Dr Cusack’s doctoral project was jointly supervised by Dr Peter Neri, a leading visual scientist from the University of Aberdeen, and Dr Justin Williams, a psychiatrist who pioneered influential theories of autism, also based at the University. The researchers were supported by the Medical Research Council and the Royal Society.
Autism is generally associated with poor communication and social skills, which were thought possibly to stem from a difficulty with interpreting other people's gestures and body language. There are several theories that rely on this notion, but most of these theories are based on very little data so we wanted to test this concept more thoroughly." Dr James Cusack
Dr Neri said that the results of these experiments clearly demonstrate that problems with the perception of action by those with autism occur not at the stage of identifying movement, but in interpreting it effectively.
He added: “We had expected to see impairments of the sensory system – the first part of the brain that determines the action they see when shown the human motion simulations, for example confusion between similar actions such as dancing or fighting, as many previous studies have proposed.
“But what we found is that this region of the brain functions perfectly. Instead, difficulties seem to arise at a later stage of cognition in a different brain system, which informs what we should do in response to an action, often termed the ‘executive function’.
“Although we do not know exactly what happens here, by identifying that this is where the impairment occurs is extremely significant.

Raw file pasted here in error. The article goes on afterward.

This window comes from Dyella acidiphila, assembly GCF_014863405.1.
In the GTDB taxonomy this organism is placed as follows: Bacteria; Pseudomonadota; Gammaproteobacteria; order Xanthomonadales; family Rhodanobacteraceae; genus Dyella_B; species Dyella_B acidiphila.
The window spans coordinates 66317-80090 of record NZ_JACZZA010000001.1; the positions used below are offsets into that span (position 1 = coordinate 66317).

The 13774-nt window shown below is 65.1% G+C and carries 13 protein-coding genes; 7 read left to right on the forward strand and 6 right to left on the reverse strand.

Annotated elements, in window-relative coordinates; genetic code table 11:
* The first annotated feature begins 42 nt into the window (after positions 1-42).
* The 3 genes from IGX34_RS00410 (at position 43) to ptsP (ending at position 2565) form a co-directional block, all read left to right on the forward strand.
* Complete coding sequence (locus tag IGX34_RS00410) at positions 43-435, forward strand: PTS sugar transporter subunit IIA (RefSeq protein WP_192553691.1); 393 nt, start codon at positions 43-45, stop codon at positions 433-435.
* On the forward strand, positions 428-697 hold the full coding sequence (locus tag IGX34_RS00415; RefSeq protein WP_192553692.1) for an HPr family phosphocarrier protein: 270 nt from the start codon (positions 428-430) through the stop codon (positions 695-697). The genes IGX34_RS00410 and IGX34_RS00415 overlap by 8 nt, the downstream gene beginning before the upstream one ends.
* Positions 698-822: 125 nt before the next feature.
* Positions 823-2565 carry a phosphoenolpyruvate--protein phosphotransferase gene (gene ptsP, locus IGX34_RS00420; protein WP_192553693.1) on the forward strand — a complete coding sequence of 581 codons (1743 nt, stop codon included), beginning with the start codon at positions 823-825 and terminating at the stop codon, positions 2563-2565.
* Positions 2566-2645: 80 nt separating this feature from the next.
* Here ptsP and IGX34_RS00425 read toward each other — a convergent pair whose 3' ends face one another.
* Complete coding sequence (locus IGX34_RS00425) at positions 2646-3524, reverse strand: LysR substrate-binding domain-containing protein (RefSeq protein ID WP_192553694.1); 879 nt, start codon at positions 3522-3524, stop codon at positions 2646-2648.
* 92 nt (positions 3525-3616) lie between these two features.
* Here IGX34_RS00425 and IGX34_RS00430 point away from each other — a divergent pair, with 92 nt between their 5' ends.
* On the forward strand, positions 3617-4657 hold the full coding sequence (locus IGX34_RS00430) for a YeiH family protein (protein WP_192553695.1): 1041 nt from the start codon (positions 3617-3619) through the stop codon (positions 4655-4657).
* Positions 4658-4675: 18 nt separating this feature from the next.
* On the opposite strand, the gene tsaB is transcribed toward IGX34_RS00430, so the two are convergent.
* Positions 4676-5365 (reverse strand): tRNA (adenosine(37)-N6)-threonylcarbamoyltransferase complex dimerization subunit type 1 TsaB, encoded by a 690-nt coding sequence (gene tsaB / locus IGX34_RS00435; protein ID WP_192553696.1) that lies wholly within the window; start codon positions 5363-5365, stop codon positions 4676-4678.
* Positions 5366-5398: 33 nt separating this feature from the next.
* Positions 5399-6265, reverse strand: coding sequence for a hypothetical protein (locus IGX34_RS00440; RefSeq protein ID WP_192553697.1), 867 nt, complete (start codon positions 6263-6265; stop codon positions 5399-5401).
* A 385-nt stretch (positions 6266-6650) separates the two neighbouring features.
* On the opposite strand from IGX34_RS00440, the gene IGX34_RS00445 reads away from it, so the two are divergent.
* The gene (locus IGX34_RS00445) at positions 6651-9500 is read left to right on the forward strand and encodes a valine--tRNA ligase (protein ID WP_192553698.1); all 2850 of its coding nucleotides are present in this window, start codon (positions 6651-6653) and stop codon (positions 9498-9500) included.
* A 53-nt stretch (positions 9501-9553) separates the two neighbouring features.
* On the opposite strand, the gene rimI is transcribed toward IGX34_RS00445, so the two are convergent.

“The sensory parts of the brain are extremely complex and largely resistant to modification after the first few years of early life, so that any impairment here would be very difficult to counter. It is well known, however, that the executive functions of the brain can be can be ‘trained’ to make use of these sensory inputs more effectively, for example in the way that an artist would see colours.
“We believe that autistic individuals may not be able to pay proper attention to the signals, but the signals themselves are intact.”
Dr Justin Williams further explained: “Many people with autism are disabled by sensory symptoms. It is important to know that the brain’s sensory systems are functioning well in autism. This suggests that we need to focus upon the way that the brain modulates the way that sensory input is experienced”.
Dr Cusack said the findings were of great significance as they demonstrate that deficiencies in perception for those with autism may not be as widespread as previously thought – and opens up new possibilities to help people manage the condition.